Saturday 28 May 2016

INTA for small business

I have just returned from the INTA meeting in Orlando. When I worked for a large firm I had to write a report for the committee that paid the bill. It was never easy. As the meeting gets bigger (attendance broke 10,000 for the first time this year) the possibilities of making fruitful new contacts diminishes. A modest number of meetings with loyal clients makes it worthwhile. I also attend the educational sessions in the hope of education.

INTA is an organisation for trademark owners. Lawyers attend as hangers on, while the owners experience a parallel universe.

What I learned this year:
  • The core members don't think trade marks stop at indications of origin and want to cover all manner of personal brands, marketing devices (eg hashtags) and merchandising rights within the remit of trademark law
  • Associates of associates don't count to some brand owners. Their briefing sessions/receptions/awards are for those they directly instruct.
  • Large brand owners are very fond of service providers that provide cheap infringement monitoring services and just love using cheap and effective take down services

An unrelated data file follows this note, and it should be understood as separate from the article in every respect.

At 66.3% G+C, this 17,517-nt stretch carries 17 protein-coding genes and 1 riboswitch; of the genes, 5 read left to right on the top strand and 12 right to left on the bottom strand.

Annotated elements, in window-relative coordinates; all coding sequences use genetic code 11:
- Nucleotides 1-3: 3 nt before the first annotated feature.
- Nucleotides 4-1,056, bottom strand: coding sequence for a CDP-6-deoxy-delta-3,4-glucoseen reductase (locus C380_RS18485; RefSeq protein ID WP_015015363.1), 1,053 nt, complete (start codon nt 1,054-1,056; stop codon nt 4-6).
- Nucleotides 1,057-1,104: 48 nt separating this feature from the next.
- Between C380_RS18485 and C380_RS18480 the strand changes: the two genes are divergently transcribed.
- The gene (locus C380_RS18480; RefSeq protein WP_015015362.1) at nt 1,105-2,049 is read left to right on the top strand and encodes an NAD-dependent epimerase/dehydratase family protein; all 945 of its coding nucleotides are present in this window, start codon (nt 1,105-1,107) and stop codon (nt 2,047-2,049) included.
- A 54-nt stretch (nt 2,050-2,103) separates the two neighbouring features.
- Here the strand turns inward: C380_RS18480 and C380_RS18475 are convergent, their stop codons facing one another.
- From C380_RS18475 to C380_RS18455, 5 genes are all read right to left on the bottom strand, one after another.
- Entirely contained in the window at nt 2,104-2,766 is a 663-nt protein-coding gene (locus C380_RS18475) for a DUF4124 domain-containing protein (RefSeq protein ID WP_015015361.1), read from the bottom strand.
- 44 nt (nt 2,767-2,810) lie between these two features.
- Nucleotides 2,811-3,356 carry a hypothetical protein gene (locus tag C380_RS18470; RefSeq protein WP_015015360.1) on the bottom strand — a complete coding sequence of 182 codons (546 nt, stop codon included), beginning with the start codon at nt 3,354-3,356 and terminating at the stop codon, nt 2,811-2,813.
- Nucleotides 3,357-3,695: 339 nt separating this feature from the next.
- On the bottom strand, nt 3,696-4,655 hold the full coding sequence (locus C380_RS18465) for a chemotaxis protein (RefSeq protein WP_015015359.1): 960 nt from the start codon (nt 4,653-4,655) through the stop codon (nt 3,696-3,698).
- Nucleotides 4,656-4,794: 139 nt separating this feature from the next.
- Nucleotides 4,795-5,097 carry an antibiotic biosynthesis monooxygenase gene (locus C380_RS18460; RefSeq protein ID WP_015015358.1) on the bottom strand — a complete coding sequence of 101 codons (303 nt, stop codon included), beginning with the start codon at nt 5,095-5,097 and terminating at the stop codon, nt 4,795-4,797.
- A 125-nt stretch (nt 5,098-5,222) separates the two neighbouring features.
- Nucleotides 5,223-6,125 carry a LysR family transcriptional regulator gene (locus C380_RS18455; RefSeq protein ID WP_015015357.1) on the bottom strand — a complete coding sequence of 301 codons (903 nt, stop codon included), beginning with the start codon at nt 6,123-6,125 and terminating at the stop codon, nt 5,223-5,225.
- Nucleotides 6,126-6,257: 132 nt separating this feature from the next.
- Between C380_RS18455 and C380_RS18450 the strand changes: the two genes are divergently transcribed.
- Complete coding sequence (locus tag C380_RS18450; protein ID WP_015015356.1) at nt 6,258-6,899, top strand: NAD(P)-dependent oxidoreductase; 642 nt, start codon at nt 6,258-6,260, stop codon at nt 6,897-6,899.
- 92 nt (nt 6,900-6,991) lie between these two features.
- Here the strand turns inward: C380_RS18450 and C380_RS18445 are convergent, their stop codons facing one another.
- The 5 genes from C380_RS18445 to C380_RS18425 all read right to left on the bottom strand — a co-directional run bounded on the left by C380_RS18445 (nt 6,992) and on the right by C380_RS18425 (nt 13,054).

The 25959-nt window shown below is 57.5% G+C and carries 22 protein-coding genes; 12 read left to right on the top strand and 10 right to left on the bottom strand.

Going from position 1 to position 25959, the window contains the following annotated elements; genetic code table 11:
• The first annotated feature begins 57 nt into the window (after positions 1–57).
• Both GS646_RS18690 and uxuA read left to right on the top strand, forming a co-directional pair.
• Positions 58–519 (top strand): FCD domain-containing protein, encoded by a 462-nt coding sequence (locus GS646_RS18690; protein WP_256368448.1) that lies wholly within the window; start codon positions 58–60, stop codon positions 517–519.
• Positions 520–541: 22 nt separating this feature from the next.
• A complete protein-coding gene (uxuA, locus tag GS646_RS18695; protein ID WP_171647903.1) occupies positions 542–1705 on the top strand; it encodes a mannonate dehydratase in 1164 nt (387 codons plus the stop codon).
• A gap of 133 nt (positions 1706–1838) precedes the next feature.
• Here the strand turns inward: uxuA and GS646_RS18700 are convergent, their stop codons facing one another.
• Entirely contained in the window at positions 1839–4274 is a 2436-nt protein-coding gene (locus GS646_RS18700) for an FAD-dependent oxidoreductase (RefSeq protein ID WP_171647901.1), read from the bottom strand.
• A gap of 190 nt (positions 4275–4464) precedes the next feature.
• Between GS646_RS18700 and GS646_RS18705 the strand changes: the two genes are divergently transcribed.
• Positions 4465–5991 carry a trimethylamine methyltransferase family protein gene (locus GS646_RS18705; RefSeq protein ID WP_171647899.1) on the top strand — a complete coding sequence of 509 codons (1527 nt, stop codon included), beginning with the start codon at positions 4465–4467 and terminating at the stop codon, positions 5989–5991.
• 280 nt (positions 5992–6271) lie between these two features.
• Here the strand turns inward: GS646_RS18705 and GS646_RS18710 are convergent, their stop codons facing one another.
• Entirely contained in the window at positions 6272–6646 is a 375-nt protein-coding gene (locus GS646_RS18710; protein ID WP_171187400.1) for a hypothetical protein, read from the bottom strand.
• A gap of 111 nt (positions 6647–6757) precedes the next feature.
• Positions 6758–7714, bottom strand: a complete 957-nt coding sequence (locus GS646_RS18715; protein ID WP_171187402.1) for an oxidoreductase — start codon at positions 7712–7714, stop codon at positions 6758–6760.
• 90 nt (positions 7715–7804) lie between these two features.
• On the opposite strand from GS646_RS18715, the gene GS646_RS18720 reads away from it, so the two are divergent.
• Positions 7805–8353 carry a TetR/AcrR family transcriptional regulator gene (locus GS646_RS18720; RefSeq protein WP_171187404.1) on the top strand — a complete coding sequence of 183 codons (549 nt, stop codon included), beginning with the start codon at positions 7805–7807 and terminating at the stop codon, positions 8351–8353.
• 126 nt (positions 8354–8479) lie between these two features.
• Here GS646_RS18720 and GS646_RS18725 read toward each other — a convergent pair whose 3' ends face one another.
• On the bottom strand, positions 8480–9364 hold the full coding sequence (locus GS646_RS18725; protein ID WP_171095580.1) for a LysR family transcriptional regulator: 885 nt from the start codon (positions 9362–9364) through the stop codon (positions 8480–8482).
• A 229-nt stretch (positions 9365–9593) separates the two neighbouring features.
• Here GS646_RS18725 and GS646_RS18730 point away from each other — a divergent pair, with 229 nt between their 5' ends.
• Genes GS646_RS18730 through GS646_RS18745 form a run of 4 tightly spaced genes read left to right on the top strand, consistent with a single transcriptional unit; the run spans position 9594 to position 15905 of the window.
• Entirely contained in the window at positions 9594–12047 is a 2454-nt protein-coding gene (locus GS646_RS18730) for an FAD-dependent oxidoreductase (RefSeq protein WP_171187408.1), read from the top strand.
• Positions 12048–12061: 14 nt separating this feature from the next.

• Registration is becoming an ever easier, more automated process but do remember class headings only cover what they say
  • 3D printing wont bring about the demise of intellectual property but there is a book I could buy that says so - it was a very slick and enjoyable presentation
  • The significance of the EU TM reforms 
Guy Heath reviewing some EU law
The best sessions as usual were the surveys of the year's case law from the USA and Europe. The European session had no chair (actually neither did and chairing seems to be a dying art). It would have been useful to manage the interruptions from the floor. Its nice to know that folk are listening, but it loses the rest of the audience.

Either INTA or the speakers do not believe in making slides or materials available. Do you remember the days when you got a lever arch folder full of course notes, some of which were really good articles? I should be able to replay recordings of sessions from the meeting portal but this image is the most common
There is a similar one for all the presentations I tried.

Both EU IPO and WIPO gave excellent presentations on Sunday morning - the only crowded room sessions I attended.

Obviously the best reception was the intimate Tweetup which provided an hour or two's respite from the humidity and some genuine human contact.

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